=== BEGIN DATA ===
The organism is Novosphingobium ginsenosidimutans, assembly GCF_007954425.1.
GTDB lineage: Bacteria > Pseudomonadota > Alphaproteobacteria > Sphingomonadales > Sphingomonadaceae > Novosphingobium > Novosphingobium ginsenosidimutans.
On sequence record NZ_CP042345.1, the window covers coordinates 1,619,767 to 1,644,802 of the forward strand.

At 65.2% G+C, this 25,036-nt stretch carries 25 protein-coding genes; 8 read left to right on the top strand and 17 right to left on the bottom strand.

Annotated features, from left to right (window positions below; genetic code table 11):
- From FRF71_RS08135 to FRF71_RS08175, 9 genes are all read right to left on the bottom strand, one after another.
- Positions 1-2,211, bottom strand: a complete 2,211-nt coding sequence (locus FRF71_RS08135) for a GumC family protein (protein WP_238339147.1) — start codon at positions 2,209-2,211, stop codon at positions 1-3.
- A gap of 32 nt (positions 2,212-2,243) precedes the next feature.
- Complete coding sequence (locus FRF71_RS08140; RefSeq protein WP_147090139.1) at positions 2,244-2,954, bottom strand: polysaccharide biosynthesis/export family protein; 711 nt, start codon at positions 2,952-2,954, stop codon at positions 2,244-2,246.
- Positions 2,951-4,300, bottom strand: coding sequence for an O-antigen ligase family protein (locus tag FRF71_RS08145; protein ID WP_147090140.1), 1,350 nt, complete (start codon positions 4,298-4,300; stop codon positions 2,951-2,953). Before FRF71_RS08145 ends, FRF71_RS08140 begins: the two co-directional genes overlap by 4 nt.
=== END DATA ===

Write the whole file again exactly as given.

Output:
The organism is Novosphingobium ginsenosidimutans, assembly GCF_007954425.1.
GTDB lineage: Bacteria > Pseudomonadota > Alphaproteobacteria > Sphingomonadales > Sphingomonadaceae > Novosphingobium > Novosphingobium ginsenosidimutans.
On sequence record NZ_CP042345.1, the window covers coordinates 1,619,767 to 1,644,802 of the forward strand.

At 65.2% G+C, this 25,036-nt stretch carries 25 protein-coding genes; 8 read left to right on the top strand and 17 right to left on the bottom strand.

Annotated features, from left to right (window positions below; genetic code table 11):
- From FRF71_RS08135 to FRF71_RS08175, 9 genes are all read right to left on the bottom strand, one after another.
- Positions 1-2,211, bottom strand: a complete 2,211-nt coding sequence (locus FRF71_RS08135) for a GumC family protein (protein WP_238339147.1) — start codon at positions 2,209-2,211, stop codon at positions 1-3.
- A gap of 32 nt (positions 2,212-2,243) precedes the next feature.
- Complete coding sequence (locus FRF71_RS08140; RefSeq protein WP_147090139.1) at positions 2,244-2,954, bottom strand: polysaccharide biosynthesis/export family protein; 711 nt, start codon at positions 2,952-2,954, stop codon at positions 2,244-2,246.
- Positions 2,951-4,300, bottom strand: coding sequence for an O-antigen ligase family protein (locus tag FRF71_RS08145; protein ID WP_147090140.1), 1,350 nt, complete (start codon positions 4,298-4,300; stop codon positions 2,951-2,953). Before FRF71_RS08145 ends, FRF71_RS08140 begins: the two co-directional genes overlap by 4 nt.